Magazine December 29, 2008, Issue

A Properly Powerful Executive

President George W. Bush stands with Vice President Richard Cheney in the Eisenhower Executive Office Building on the White House complex in Washington, D.C., November 22, 2005. (Larry Downing/Reuters)
Bush has done a solid job of safeguarding presidential prerogatives

How fares the constitutional presidency after eight years of George W. Bush? Bloodied but unbowed, I think. Over two terms notable for overheated partisan fears and attacks on the president’s use of the Constitution’s executive power, the Bush administration has made some ill-considered tactical choices and suffered some setbacks, but by and large has vigorously and successfully defended the constitutional boundaries of the office.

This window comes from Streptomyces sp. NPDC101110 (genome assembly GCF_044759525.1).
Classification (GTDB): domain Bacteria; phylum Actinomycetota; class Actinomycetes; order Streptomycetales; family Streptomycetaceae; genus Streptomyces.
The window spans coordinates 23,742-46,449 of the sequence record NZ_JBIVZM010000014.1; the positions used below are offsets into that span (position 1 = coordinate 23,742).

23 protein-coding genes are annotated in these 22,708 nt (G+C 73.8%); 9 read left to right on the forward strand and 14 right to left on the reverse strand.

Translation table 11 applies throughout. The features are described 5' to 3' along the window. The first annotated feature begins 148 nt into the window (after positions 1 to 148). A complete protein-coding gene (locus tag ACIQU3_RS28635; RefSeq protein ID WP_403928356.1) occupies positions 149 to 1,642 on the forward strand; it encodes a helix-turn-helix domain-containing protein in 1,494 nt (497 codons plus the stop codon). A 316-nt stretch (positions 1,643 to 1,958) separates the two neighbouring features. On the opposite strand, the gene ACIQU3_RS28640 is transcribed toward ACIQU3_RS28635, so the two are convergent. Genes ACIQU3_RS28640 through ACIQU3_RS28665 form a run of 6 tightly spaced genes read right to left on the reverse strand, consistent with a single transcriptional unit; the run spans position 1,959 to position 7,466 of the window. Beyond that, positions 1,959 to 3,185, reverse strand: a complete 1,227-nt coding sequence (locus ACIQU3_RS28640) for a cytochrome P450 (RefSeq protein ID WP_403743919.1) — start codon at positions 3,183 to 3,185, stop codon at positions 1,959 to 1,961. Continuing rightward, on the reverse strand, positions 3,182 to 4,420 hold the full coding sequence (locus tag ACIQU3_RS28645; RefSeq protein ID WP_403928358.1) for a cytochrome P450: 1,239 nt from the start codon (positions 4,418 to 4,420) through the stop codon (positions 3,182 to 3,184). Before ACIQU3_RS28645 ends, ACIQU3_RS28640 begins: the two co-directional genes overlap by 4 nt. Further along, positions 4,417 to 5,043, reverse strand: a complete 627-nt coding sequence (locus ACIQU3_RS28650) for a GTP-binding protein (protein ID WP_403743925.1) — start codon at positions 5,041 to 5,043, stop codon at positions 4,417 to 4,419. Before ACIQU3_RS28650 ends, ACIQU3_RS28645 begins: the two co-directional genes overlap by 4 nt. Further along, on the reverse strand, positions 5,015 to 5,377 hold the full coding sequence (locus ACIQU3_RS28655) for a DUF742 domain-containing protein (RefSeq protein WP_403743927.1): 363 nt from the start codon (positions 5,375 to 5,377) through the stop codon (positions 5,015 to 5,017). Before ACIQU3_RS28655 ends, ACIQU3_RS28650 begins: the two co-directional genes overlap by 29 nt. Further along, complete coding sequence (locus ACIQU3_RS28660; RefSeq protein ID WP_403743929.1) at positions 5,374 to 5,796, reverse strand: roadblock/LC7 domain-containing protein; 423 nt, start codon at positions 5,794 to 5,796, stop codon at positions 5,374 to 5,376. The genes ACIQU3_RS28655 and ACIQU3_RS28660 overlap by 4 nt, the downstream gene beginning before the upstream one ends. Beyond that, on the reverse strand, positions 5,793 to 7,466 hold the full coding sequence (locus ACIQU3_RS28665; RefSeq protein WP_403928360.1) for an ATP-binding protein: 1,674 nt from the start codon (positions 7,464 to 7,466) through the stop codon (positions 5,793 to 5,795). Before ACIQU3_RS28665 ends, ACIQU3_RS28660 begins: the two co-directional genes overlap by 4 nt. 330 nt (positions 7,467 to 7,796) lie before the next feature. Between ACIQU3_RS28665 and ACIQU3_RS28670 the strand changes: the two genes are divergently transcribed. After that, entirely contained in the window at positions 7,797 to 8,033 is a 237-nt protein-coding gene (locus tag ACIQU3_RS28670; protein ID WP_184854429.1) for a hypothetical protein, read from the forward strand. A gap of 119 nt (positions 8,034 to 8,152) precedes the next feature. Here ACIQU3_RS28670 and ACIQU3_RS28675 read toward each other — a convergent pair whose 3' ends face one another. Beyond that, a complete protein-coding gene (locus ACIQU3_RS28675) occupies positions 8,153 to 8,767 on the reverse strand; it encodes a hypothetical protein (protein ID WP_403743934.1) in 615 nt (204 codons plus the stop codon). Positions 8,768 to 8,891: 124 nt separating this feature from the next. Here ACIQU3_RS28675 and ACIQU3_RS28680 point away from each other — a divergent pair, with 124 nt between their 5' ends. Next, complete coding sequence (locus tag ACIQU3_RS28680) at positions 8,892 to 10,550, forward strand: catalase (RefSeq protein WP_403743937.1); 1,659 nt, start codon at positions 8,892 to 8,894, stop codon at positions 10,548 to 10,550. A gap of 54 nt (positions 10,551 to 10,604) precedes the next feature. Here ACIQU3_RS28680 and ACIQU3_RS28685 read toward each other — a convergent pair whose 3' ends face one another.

From the beginning, President Bush appeared to understand the constitutional basis of his authority. After a 537-vote victory in Florida gave him a just-enough 271 electoral votes, Bush entered on the duties of his office with a

In This Issue


Books, Arts & Manners


Never Give In

The British media now and again run polls to ask who are the greatest Englishmen of all time, and Winston Churchill invariably comes out on top.

His Uncle’s Son

Lessons from My Uncle James provides real-world examples of how bedrock civilizing principles are passed on — or, as James Louis himself might put it, how a boy is raised ...


The Week

The Week

Hillary Clinton paid $36 million for her Senate seat, but Obama’s was on the market for a mere $150,000.


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